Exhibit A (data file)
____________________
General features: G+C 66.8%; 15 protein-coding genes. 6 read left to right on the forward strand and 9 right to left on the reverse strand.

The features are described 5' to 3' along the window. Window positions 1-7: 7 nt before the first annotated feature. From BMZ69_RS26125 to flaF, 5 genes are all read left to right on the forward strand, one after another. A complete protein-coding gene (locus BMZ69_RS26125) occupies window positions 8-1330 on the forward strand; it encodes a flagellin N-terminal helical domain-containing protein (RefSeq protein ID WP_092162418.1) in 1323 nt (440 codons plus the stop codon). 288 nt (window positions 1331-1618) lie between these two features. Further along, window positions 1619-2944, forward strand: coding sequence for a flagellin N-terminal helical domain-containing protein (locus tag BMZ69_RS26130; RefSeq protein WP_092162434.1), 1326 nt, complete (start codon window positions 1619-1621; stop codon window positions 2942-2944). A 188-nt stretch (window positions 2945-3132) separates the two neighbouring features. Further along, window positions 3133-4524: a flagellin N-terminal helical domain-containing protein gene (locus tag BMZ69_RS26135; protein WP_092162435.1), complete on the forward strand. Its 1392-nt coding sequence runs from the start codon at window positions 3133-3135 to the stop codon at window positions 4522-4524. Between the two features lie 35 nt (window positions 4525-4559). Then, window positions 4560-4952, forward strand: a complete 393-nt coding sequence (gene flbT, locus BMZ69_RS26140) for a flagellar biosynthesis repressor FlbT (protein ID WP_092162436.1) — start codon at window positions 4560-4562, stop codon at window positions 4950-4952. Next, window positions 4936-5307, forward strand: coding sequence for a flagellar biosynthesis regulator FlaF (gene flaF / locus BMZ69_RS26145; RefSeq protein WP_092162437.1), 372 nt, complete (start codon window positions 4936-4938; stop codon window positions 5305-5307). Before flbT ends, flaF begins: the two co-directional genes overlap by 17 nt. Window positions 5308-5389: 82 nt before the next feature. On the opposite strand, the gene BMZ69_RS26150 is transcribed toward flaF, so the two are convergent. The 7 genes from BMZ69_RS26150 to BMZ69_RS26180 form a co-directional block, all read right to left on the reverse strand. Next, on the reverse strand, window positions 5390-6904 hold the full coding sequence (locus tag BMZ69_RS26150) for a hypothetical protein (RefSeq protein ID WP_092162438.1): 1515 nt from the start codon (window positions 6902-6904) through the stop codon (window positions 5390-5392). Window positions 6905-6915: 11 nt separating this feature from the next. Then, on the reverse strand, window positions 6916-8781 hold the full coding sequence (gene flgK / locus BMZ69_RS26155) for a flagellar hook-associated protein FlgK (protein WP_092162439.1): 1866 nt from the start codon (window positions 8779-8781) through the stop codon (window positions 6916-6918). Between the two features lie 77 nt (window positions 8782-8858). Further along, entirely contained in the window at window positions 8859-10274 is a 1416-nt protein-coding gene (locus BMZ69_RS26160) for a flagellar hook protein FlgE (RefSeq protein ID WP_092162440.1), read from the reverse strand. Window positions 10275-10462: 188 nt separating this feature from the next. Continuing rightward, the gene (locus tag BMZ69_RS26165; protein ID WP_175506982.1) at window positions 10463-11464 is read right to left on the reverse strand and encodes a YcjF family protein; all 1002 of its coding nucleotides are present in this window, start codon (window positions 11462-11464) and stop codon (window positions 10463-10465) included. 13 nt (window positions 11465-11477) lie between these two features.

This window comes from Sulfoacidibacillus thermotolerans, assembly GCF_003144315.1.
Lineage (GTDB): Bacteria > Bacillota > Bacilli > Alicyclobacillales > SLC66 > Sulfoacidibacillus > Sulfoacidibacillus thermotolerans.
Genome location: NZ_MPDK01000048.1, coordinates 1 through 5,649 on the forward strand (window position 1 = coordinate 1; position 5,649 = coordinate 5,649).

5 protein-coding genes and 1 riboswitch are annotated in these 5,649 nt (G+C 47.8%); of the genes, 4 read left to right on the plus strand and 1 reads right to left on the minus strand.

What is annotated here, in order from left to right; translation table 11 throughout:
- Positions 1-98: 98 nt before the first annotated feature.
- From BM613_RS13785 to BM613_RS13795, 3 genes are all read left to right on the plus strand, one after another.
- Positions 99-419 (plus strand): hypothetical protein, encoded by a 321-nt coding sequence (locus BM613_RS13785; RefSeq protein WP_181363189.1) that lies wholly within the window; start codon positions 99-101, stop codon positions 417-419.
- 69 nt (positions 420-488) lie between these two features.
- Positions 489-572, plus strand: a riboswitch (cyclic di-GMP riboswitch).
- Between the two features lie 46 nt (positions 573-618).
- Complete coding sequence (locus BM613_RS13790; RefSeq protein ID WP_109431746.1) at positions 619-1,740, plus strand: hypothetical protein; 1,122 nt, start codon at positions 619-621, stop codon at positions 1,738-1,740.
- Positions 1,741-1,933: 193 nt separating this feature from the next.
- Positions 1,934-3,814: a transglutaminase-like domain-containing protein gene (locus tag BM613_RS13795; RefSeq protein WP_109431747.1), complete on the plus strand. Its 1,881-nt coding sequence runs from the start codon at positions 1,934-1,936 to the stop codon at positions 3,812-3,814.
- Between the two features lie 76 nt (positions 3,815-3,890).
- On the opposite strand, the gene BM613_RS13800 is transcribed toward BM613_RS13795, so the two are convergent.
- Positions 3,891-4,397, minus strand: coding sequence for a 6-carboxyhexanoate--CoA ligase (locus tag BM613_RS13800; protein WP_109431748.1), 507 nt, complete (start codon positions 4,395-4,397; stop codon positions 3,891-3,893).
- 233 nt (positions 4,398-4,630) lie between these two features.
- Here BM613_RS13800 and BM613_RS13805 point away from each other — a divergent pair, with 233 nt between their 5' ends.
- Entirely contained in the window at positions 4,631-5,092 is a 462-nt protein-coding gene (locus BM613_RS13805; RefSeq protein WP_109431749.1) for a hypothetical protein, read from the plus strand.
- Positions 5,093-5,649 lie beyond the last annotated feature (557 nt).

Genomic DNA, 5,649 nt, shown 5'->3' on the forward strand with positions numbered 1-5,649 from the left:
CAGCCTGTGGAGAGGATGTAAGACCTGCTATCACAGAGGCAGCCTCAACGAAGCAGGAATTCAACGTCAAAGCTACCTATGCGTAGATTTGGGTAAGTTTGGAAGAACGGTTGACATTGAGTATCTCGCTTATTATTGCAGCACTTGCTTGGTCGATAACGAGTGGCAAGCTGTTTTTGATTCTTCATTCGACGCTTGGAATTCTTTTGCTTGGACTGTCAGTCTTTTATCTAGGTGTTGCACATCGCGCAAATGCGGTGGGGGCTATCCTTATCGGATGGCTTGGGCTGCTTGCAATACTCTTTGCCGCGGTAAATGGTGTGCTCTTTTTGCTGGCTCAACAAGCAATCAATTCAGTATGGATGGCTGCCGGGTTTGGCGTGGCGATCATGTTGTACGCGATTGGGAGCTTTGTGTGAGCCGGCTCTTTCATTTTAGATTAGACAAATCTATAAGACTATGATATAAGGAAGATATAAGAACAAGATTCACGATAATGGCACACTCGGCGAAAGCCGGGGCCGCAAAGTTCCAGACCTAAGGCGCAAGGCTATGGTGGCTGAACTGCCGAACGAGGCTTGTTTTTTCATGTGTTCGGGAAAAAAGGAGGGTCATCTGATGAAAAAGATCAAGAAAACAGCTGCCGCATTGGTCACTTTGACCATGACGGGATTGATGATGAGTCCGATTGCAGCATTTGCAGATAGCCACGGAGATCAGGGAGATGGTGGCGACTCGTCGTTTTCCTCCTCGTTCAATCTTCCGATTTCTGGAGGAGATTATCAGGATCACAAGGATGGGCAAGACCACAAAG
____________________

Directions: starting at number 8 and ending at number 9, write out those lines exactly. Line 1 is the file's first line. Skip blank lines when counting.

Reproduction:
- Positions 1-98: 98 nt before the first annotated feature.
- From BM613_RS13785 to BM613_RS13795, 3 genes are all read left to right on the plus strand, one after another.